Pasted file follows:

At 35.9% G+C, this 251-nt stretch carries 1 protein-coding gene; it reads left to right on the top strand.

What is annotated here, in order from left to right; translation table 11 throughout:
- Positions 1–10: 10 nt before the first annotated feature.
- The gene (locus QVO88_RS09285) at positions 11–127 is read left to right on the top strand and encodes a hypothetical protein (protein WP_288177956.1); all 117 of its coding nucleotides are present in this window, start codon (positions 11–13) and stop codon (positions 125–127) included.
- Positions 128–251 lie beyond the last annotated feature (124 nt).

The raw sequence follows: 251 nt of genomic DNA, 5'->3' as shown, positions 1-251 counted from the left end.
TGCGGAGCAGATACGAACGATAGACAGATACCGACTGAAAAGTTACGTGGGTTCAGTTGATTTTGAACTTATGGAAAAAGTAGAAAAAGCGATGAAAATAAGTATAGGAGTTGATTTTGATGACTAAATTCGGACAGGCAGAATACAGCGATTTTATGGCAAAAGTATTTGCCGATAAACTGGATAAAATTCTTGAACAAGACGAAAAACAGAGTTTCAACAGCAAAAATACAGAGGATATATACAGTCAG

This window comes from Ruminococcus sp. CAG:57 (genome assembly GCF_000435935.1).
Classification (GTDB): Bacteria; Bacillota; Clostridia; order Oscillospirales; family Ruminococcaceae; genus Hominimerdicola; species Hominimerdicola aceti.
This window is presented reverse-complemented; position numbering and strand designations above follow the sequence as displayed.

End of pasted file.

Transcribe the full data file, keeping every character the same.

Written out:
At 35.9% G+C, this 251-nt stretch carries 1 protein-coding gene; it reads left to right on the top strand.

What is annotated here, in order from left to right; translation table 11 throughout:
- Positions 1–10: 10 nt before the first annotated feature.
- The gene (locus QVO88_RS09285) at positions 11–127 is read left to right on the top strand and encodes a hypothetical protein (protein WP_288177956.1); all 117 of its coding nucleotides are present in this window, start codon (positions 11–13) and stop codon (positions 125–127) included.
- Positions 128–251 lie beyond the last annotated feature (124 nt).

The raw sequence follows: 251 nt of genomic DNA, 5'->3' as shown, positions 1-251 counted from the left end.
TGCGGAGCAGATACGAACGATAGACAGATACCGACTGAAAAGTTACGTGGGTTCAGTTGATTTTGAACTTATGGAAAAAGTAGAAAAAGCGATGAAAATAAGTATAGGAGTTGATTTTGATGACTAAATTCGGACAGGCAGAATACAGCGATTTTATGGCAAAAGTATTTGCCGATAAACTGGATAAAATTCTTGAACAAGACGAAAAACAGAGTTTCAACAGCAAAAATACAGAGGATATATACAGTCAG

This window comes from Ruminococcus sp. CAG:57 (genome assembly GCF_000435935.1).
Classification (GTDB): Bacteria; Bacillota; Clostridia; order Oscillospirales; family Ruminococcaceae; genus Hominimerdicola; species Hominimerdicola aceti.
This window is presented reverse-complemented; position numbering and strand designations above follow the sequence as displayed.